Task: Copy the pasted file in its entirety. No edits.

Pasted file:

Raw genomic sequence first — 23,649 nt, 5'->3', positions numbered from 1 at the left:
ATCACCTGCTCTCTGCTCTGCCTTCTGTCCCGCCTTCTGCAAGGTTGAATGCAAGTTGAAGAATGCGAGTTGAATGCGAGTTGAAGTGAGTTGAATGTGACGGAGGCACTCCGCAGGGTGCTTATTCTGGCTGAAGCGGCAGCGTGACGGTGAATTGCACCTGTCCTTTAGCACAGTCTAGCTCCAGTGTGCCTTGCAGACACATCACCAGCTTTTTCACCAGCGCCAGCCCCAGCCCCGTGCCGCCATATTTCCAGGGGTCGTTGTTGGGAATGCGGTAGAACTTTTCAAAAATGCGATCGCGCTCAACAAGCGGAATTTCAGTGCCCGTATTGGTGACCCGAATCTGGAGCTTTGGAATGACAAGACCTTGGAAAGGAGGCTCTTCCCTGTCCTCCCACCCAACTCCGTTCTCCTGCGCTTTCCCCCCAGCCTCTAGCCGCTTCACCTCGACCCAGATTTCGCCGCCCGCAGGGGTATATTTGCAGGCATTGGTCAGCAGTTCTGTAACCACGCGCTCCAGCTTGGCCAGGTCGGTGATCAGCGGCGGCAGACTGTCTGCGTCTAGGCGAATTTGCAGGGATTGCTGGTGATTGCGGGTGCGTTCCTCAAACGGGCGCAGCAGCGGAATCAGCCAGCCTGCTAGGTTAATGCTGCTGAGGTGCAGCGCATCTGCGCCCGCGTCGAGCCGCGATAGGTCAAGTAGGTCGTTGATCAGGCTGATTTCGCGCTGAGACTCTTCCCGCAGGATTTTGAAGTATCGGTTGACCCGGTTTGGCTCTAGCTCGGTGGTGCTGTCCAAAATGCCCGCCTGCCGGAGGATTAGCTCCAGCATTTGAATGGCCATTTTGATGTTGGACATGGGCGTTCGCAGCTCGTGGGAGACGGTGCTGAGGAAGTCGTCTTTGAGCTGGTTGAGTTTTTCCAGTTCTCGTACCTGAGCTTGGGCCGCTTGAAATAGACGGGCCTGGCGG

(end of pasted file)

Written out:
Raw genomic sequence first — 23,649 nt, 5'->3', positions numbered from 1 at the left:
ATCACCTGCTCTCTGCTCTGCCTTCTGTCCCGCCTTCTGCAAGGTTGAATGCAAGTTGAAGAATGCGAGTTGAATGCGAGTTGAAGTGAGTTGAATGTGACGGAGGCACTCCGCAGGGTGCTTATTCTGGCTGAAGCGGCAGCGTGACGGTGAATTGCACCTGTCCTTTAGCACAGTCTAGCTCCAGTGTGCCTTGCAGACACATCACCAGCTTTTTCACCAGCGCCAGCCCCAGCCCCGTGCCGCCATATTTCCAGGGGTCGTTGTTGGGAATGCGGTAGAACTTTTCAAAAATGCGATCGCGCTCAACAAGCGGAATTTCAGTGCCCGTATTGGTGACCCGAATCTGGAGCTTTGGAATGACAAGACCTTGGAAAGGAGGCTCTTCCCTGTCCTCCCACCCAACTCCGTTCTCCTGCGCTTTCCCCCCAGCCTCTAGCCGCTTCACCTCGACCCAGATTTCGCCGCCCGCAGGGGTATATTTGCAGGCATTGGTCAGCAGTTCTGTAACCACGCGCTCCAGCTTGGCCAGGTCGGTGATCAGCGGCGGCAGACTGTCTGCGTCTAGGCGAATTTGCAGGGATTGCTGGTGATTGCGGGTGCGTTCCTCAAACGGGCGCAGCAGCGGAATCAGCCAGCCTGCTAGGTTAATGCTGCTGAGGTGCAGCGCATCTGCGCCCGCGTCGAGCCGCGATAGGTCAAGTAGGTCGTTGATCAGGCTGATTTCGCGCTGAGACTCTTCCCGCAGGATTTTGAAGTATCGGTTGACCCGGTTTGGCTCTAGCTCGGTGGTGCTGTCCAAAATGCCCGCCTGCCGGAGGATTAGCTCCAGCATTTGAATGGCCATTTTGATGTTGGACATGGGCGTTCGCAGCTCGTGGGAGACGGTGCTGAGGAAGTCGTCTTTGAGCTGGTTGAGTTTTTCCAGTTCTCGTACCTGAGCTTGGGCCGCTTGAAATAGACGGGCCTGGCGG